Over 18 months those little loop changes added up. Plus I got faster at walking so I now cover in 30 minutes the distance that used to take 50 minutes.
How about right now?
Those loops became our coffee break, lunchtime, morning and evening walks. Over the day we walk a combined 90 minutes to two hours. If a regular scheduled walk can’t happen I grab the dog between calls for 10 minutes. My beloved and I check in if we have busy days. Sometimes we simply ask “how about right now?”
Take a tiny bit of time
Since the walks were woven into our day it was easy. Do I have less time at lunch? A 10 minute loop is enough to refresh myself and get Lucy the movement she needs. Dinner is baking and I know if I sit down I’m not going anywhere. I can take a tiny bit of time. Feeling TOTALLY BAGGED? I can at least do 10 minutes, for Lucy.
A bit of momentum
Often once I’m out the door my feet keep me going. So if my schedule allows that 10 minute walk could stretch into 30. Especially on weekends we tend to just head out and meander since we’ve few timings to meet.
I got to walk to all kinds of places last year. Downtown to my favourite bookstore or restaurants. In and around McAdam over the summer. Through new trails in London. With my partner, my sister, friends, my kids and alone. Switching up walking partners also keeps it fresh.
I bought all slip on footwear. My coats are filled with dog bags, treats. No prep required. I use my phone’s built in step counter. No additional tracking required. I work from home so I can dress comfortably and with the weather in mind so the time to transition from my desk to outside can be seconds, at most 5 minutes.
It’s ok to take a break
If it’s truly a downpour I’m ok walking just enough to get Lucy to do all the things she can do. That might be just 20 minutes that day. It’s ok. I’m dispassionate about not hitting a daily target. When I’m sick I walk if it feels ok but I don’t over do it.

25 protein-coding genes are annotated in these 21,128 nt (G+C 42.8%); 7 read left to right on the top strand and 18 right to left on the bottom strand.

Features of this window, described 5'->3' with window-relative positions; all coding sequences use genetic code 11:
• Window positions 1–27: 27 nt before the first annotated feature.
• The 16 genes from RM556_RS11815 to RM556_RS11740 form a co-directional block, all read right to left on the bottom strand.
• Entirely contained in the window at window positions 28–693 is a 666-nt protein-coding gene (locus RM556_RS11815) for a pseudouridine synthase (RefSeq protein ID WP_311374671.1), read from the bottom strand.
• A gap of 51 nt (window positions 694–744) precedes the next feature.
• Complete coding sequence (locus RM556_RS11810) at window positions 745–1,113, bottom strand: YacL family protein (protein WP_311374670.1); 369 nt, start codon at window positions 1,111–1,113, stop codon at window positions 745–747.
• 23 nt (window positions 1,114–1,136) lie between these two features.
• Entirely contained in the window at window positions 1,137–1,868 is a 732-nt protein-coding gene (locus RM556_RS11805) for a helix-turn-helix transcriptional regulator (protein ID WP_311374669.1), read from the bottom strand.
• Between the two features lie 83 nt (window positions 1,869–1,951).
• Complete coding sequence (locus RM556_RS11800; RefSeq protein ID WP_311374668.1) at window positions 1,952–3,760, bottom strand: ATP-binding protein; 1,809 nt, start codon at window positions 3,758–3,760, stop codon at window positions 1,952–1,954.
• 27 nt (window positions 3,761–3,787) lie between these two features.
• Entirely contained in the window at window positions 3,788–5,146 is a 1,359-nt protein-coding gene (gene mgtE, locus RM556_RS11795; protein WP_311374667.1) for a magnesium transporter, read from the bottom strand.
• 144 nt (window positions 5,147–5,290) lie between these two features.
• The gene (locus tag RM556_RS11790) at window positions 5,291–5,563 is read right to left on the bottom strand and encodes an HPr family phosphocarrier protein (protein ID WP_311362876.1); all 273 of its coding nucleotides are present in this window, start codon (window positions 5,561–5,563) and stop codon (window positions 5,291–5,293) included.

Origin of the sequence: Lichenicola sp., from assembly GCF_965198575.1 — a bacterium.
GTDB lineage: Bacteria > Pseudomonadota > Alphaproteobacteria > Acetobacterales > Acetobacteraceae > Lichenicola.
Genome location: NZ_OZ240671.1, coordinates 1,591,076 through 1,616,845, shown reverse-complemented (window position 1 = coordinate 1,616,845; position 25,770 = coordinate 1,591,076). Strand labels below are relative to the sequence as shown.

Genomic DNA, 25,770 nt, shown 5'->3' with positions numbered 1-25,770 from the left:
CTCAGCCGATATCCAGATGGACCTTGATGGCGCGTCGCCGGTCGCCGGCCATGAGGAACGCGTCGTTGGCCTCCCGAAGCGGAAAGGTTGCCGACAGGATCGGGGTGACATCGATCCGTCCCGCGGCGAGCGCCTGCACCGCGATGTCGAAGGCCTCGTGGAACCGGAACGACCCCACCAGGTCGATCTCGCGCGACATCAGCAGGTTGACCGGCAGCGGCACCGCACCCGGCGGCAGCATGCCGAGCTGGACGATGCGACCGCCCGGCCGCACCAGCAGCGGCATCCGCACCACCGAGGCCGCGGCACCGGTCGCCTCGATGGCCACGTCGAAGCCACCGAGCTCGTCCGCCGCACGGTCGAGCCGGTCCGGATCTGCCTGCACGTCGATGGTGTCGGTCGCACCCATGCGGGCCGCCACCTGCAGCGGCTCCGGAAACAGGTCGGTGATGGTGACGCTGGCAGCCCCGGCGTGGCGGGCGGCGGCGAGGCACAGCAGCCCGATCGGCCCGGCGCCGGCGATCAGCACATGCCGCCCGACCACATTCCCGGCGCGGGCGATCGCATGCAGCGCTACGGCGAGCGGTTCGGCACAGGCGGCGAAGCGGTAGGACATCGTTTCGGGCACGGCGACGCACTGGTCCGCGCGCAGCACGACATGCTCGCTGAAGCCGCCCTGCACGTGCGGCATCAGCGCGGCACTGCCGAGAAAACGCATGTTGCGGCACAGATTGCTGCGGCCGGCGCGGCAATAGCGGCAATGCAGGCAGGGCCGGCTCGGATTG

Ask for help
My children happily take their turns in my stead walking Lucy when I am not available. The family has agreed they do the dishes after dinner so I can head out. We negotiate who can do what and when. Without this I don’t have the time to walk.
Looking back at those tiny changes over a long period of time they morph into small victories. Yay! And that added up to quite a big uptick in my step count. YAY!
So you may think that upping my steps has lead to an amazing physical transformation. Uh. Nope. I look the same. Weigh the same. Wear the same sized clothes.
SURELY my blood pressure improved. Gah. Nope. It’s actually increasing and I’m working with my doctor to address it.
But how about strength? Flexibility? Resting heart rate? Nope. Not changed.
What HAS changed?
As a result of all that walking …I’m much better at walking. I can walk longer at a faster pace.
My mood has been good. I’m feeling more resilient in the face of stress do when the tough times come I’m recovering well. And. Wow. That is a mighty impactful thing worth celebrating.
How about you?
Looking back is there a tiny change you’ve made that had impacts over time?